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Chapter 3

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Family Studies
FMST 210
Maria Weatherby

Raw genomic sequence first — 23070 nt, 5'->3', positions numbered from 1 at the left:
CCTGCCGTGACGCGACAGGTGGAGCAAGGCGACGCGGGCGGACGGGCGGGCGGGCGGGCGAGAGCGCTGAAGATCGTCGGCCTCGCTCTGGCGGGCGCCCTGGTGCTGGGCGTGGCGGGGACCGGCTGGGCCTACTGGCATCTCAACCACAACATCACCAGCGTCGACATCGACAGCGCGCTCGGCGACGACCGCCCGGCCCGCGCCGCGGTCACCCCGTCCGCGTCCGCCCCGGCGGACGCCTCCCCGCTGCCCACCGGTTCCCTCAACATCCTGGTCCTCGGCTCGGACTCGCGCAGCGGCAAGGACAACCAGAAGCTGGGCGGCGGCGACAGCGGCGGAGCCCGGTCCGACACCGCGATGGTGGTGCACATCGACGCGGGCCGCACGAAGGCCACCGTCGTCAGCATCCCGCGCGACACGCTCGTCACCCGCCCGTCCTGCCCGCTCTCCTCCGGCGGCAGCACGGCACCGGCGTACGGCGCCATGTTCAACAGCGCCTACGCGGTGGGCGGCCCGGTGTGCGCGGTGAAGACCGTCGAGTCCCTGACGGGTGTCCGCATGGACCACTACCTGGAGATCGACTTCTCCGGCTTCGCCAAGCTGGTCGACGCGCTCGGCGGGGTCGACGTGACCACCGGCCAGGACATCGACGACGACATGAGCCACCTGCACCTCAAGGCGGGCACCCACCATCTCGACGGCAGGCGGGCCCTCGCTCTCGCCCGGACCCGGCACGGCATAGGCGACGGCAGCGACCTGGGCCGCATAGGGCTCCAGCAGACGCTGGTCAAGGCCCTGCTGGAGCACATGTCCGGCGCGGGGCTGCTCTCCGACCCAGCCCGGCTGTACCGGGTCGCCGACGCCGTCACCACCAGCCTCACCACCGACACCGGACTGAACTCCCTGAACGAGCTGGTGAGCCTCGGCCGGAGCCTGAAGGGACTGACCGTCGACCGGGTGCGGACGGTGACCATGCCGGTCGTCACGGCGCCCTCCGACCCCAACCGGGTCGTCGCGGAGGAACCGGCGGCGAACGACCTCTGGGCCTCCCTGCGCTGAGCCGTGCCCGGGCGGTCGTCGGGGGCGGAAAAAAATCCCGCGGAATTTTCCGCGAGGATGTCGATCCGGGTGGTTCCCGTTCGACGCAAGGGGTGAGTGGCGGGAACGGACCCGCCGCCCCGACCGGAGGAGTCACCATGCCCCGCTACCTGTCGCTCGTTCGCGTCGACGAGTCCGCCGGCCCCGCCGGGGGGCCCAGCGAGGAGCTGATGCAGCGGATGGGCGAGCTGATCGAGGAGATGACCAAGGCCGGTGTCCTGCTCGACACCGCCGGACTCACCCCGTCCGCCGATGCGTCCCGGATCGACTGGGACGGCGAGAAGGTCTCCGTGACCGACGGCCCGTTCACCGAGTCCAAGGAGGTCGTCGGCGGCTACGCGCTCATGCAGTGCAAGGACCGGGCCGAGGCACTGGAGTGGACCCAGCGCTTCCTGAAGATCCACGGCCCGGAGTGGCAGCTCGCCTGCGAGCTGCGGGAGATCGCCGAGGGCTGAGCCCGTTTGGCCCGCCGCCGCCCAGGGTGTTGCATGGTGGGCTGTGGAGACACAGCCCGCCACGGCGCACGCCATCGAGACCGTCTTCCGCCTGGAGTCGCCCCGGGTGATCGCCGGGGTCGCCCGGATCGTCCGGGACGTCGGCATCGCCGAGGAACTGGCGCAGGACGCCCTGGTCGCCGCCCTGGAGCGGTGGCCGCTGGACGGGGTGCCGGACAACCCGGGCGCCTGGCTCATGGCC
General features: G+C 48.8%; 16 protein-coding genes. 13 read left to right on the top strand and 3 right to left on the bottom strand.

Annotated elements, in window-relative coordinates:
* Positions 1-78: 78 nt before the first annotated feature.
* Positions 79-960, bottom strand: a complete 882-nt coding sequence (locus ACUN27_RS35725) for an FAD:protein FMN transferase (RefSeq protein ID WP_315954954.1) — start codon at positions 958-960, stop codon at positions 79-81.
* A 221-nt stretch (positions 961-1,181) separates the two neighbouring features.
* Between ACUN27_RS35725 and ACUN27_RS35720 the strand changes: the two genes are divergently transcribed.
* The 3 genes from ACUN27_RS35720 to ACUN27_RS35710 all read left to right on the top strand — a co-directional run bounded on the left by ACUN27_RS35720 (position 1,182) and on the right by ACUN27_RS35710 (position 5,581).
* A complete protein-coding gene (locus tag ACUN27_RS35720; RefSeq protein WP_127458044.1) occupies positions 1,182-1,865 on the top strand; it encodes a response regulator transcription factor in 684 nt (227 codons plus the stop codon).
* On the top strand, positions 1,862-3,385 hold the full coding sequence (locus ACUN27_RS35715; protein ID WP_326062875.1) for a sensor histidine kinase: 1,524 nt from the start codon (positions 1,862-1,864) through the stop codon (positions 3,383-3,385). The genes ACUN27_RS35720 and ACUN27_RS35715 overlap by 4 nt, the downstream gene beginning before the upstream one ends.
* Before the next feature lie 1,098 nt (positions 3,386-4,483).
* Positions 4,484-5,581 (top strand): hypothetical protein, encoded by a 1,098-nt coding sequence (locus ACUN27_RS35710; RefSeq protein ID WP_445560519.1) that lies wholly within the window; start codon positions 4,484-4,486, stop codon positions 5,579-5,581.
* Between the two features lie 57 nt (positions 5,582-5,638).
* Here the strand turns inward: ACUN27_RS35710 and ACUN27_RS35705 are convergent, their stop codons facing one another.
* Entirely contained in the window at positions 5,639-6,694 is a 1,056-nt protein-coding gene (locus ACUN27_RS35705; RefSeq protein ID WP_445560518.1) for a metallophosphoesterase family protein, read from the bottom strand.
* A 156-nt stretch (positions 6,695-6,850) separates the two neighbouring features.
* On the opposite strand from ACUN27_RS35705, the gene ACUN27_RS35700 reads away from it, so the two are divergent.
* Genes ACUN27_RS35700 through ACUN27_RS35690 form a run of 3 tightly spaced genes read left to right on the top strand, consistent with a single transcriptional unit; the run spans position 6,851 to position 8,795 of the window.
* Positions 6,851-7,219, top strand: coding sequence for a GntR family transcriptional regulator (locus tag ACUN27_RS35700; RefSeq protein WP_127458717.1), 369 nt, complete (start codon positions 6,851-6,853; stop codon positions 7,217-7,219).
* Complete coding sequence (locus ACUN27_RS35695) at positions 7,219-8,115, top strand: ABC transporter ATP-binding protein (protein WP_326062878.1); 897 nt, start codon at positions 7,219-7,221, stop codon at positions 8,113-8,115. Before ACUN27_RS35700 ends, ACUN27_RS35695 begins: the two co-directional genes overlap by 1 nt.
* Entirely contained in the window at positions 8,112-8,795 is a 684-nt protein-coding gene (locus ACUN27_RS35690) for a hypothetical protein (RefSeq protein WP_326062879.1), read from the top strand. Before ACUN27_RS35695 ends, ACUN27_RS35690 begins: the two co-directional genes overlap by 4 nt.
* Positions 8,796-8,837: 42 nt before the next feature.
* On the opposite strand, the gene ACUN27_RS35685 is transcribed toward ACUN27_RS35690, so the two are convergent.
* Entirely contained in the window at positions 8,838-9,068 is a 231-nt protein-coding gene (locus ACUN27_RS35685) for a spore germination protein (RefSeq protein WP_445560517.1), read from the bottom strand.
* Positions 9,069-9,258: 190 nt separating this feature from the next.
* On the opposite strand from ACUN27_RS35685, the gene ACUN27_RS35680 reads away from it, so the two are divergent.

Chapter 3 – Independent Questions I. Conception A. The Process of Conception (Optional reading: Not on the exams) II. Pregnancy and Prenatal Development A. The Mother’s Experience 1. The mother’s experience of pregnancy is divided into 3 equal parts or trimesters: (i) first trimester: 0-12 weeks, (ii) second trimester: 13-24 weeks, (iii) third trimester: 25-38 weeks. (a) You need to know the information summarized under the headings “Trimester”, “Events” and “Serious Problems” (not “Prenatal Care”) in Table 3.1 (p. 62). - First trimester: from first day of last menstrual period (LMP) to 12 weeks - Events: missed period, breast enlargement, abdominal thickening - Serious problems: ectopic pregnancy, abnormal urine or blood tests, increased ))))))))))))blood pressure, malnutrition, bleeding, miscarriage - Second trimester: from 12 weeks after LMP to 24 weeks after LMP - Events: weight gain, showing, fetal movements felt, increased appetite - Serious problems: gestational diabetes, excessive weight gain, increased blood ))))))))))))pressure, Rh incompatibility of mother and fetus, miscarriage 13-20 weeks, ))))))))))))premature labor 21+ weeks - Third trimester: from 25 weeks after LMP to beginning of labor - Events: weight gain, breast discharge - Serious problems: increased blood pressure, bleeding, premature labor, bladder ))))))))))))infection (b)You also need to know the information related to the italicized words on pp. 61-63 under the subheadings “First Trimester”, “Second Trimester”, and “Third Trimester”. - Pregnancy: physical condition in which a woman’s body is nurturing a developing embryo or fetus - Prenatal development/gestation: the process that transforms a zygote into a newborn - Trimesters: the three periods of three months in which pregnancy is divided - Womb: a woman’s uterus, where the zygote implants itself - Cervix: the narrow, lower portions of the uterus, which extends into the vagina - Nausea and vomiting in pregnancy (NVP) or morning sickness: feelings of nausea, often accompanied by vomiting that usually occur in the morning, but can also occur at any time during the day or the night - Ectopic pregnancy: when the zygote implants itself in the fallopian tube instead of in the uterus - Spontaneous abortion (miscarriage): around 15% of pregnancies end in miscarriage which from a woman’s point of view is similar to a menstrual period. Medical care is always necessary after a late-term miscarriage because the woman’s body may fail to completely expel the body - Gestational diabetes: a form of diabetes that only occurs during pregnancy. It must be tested for monthly using urine tests. A woman with diabetes must be carefully monitored as the baby can grow too rapidly causing premature labor or a baby that is too large for vaginal delivery - Colostrum: a secretion from a pregnant woman’s breasts during the third trimester in preparation for nursing - Toxemia of pregnancy: a pregnant woman’s blood pressure must constantly be monitored to avoid toxemia of pregnancy which is signaled by a sudden increase in blood pressure and which can lead to a stroke B. Prenatal Development 2. There are 2 patterns of physical growth in the developing fetus: cephalocaudal and proximodistal patterns. Define each of these patterns of physical development. - Cephalocaudal pattern: growth that proceeds from the head downward - Proximodistal pattern: growth that process from the middle of the body outward 3. There are 3 stages of prenatal development, which are defined by specific developmental milestones. Unlike the mother’s experience, the three stages of prenatal development are not equal in length. The first 2 weeks are referred to as the germinal stage; weeks 3-8 are referred to as the embryonic stage; weeks 9-38 are referred to as the fetal stage. (a) You need to know all of the information in Table 3.2. (Except the first sentence about the average weight and length gains in the “Fetal Stage – Weeks 9-38”) - Germinal stage: Day 1: Conception - Sperm and ovum unite, forming a zygote containing genetic instructions for the developing of a new and unique human being - Days 10 to 14: Implantation - The zygote burrows into the linking of the uterus. Specialized cells that will become the placenta, umbilical cord, and embryo are already formed - Embryonic stage: Weeks 3 to 8: Organogenesis - All the embryo’s organ systems form during the 6-week period following implantation - Fetal stage: Weeks 9 to 38: Growth and organ refinement - By week 12, most fetuses can be identified as male or female. Changes in the brain and lungs make viability possible by week 24. Optimum development requires an additional 14 to 16 weeks in the womb. Most neurons form by week 28 and connections among them being to develop shortly thereafter. In the last 8 weeks, the fetus can hear and smell, is sensitive to touch and responds to light. Learning is also possible. (b)You also need to know the information related to the bold words on pp. 63-66 under the subheadings “The Germinal Stage”, “The Embryonic Stage”, and “The Fetal Stage”. - Germinal stage: the first stage of prenatal development, beginning at conception and ending at implantation (approximately 2 weeks) - Implantation: attachment of the blastocyst to the uterine wall - Placenta: specialized organ that allows substances to be transferred from mother to embryo and from embryo to mother without their blood mixing - Umbilical cord: organ that connects the embryo to the placenta - Amnion: fluid-filled sac in which the fetus floats until just before it is born - Embryonic stage: the second stage of prenatal development, from week 2 through week 8, during which the embryo’s organ systems form - Gonads: sex glands (ovaries in females, testes in males) - Organogen